(Originally published at Kukla’s Korner, March 13, 2013)
Are these recent Sharks’ losses nothing more than a slip, a dribble away from being wins? Are the Sharks just a flinch away from team fusion?
There was a spell during last night’s game that made me want to cover my eyes, but I couldn’t look away either. Okay, yes I could, but I had to put the game on pause and go do chores to stop looking. During those ten minutes or so, the team looked worse than they have in a long time. The errant passes, failures to clear and general happening of anything that could go wrong also emphasized how suddenly the Sharks pulled it together. The recovery made me think “see, they can just kick themselves into gear!”
Boyle, who isn’t afraid to be critical of his team’s effort, said: “I don’t say it too often after a loss, and maybe not so much the first 10 minutes, but after that I thought we were the much better team. It was a very good effort. We had lots of chances that we haven’t had in awhile. There was a couple freaky bounces and things that happened out there, but overall for 50 minutes, I think that was a very good effort.” -CSN Bay Area
Really, if this game had come sooner in the season it would have been considered perfectly normal, since teams do sometimes lose even when they are dominating the game. It is just the timing that makes every loss, under any circumstance, so painful. As David Pollak mentioned after the Avs game on the 10th:
San Jose has only seven regulation wins in 24 games — and only two in its last 19. That all by itself is worrisome.
-Working the Corners
If I’m doing my math right, that’s seven in 25, and two in 20 after last night. Ouch.
Was it a desperate measure to put Burns in as a forward? It certainly could have been done with a little more preparation. He did start out looking a little conflicted about his duties, and his intermission comments made me think all those questions about where he should go and what he should do could have been answered by a couple more practices in the role. So yes, I think it was a hasty move, but not a bad one. I thought it was a little harsh of Hedican to describe playing forward as “turning his brain off,” but that’s the stereotype I guess. Defensemen take longer to develop because they have to play smarter… and also be able to skate backward as well as forward, which I guess would take longer, being two directions instead of one.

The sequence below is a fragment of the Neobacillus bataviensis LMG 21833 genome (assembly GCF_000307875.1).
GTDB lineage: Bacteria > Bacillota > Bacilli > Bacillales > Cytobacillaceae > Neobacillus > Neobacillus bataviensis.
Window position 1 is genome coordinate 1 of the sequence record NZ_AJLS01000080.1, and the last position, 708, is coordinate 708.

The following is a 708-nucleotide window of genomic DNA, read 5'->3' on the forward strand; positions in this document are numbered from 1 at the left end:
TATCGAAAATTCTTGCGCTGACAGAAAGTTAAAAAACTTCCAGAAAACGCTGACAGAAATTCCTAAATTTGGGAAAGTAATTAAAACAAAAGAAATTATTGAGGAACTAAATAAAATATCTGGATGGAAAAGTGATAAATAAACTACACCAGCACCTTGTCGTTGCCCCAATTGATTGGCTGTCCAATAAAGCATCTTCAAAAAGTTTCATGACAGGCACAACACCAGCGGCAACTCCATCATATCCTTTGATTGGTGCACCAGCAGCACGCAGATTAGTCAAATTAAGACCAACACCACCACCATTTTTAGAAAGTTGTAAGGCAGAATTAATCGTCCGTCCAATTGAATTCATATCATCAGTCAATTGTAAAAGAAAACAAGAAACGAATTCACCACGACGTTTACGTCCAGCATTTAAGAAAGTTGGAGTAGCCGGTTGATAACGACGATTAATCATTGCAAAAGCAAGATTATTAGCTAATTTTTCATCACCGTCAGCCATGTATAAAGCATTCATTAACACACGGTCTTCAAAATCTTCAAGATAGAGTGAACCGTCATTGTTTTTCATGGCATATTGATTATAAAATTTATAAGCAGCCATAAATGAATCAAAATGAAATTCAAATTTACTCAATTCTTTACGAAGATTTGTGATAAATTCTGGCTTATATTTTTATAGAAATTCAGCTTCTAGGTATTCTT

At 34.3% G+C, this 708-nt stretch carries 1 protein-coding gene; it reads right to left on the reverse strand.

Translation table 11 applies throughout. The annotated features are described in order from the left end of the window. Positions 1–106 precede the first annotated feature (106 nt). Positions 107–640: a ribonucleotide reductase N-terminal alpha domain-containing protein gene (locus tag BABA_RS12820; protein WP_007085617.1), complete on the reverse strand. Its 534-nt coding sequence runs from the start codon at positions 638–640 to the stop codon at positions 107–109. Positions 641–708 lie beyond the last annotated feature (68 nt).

But it isn’t really true. A forward is all the more effective for having a lot of hockey sense, just like a defenseman. There may even be a greater need of it, since the forward has to deal with so much going on behind him as well as in front of him.
I tried to figure out what the hockey equivalent for “court vision” is, but I can’t find a precise term. It’s a mystery to me why the term “court vision” is so fixed in my brain. It think my brother explained it to me when he was playing high school basketball (a long time ago.) It is probably the only thing I know about basketball, and likely the most specific sports term that I remember unrelated to horses or hockey.
If I understand the term correctly, court vision is highly developed peripheral vision, combined with an ability to trust and remember what you see and saw, and to understand the situation without too much conscious reflection. Some call it being “in the zone,” but court vision really does boil down to an ability to perceive space and movement better than most people do.
Anyway, what do they call it in hockey? Is it hockey sense? Is it what Chris Pronger described as a sixth sense? Or is it something else? Someone suggested Kurri-vision.
It seems to me that hockey sense or hockey IQ are broader terms than court vision. They seem to include more than an awareness of where all the players are on the ice, and what they are doing at a given moment.
In any case, that’s what gets messed with when confidence is down. Lack of confidence makes it hard to focus, and you really need to focus to be in the zone, or see the court, or have your hockey sense running at 100%. It’s a failure of that stuff that makes no-look passes go awry, or makes a player drop the puck coming through the neutral zone when really he should hang on to it or move it forward. It isn’t an intentional dumb thing, it isn’t like he meant test Burns’ lower body flexibility. It was just a confused reflex, not a conscious decision.
The difference between playing “in the zone” and not doing so is made glaringly evident during an NHL game. A team that is just an electrical impulse away from being in sync winds up looking like a mess. You get a spell or even a game like that first period of last night’s Sharks’ game in St. Louis.
So, yes, I believe the Sharks when they say they think they’re really close. It’s irritating that it took them so long to get here, but that’s spilled milk, over with. Onward and upward and all that.
“We were moving our feet, shooting, getting pucks back. That’s how we’re going to be successful,” Joe Thornton said. “We definitely put the work in. Some nights the better team is not going to win, and I think tonight was the case. We played real well and probably should have won the game, but the scoreboard didn’t indicate that.” -CSN Bay Area
There will be many a slip to come. If the team can ignore the spillage better than onlookers do, the Sharks might start looking like the contenders they should have been all along.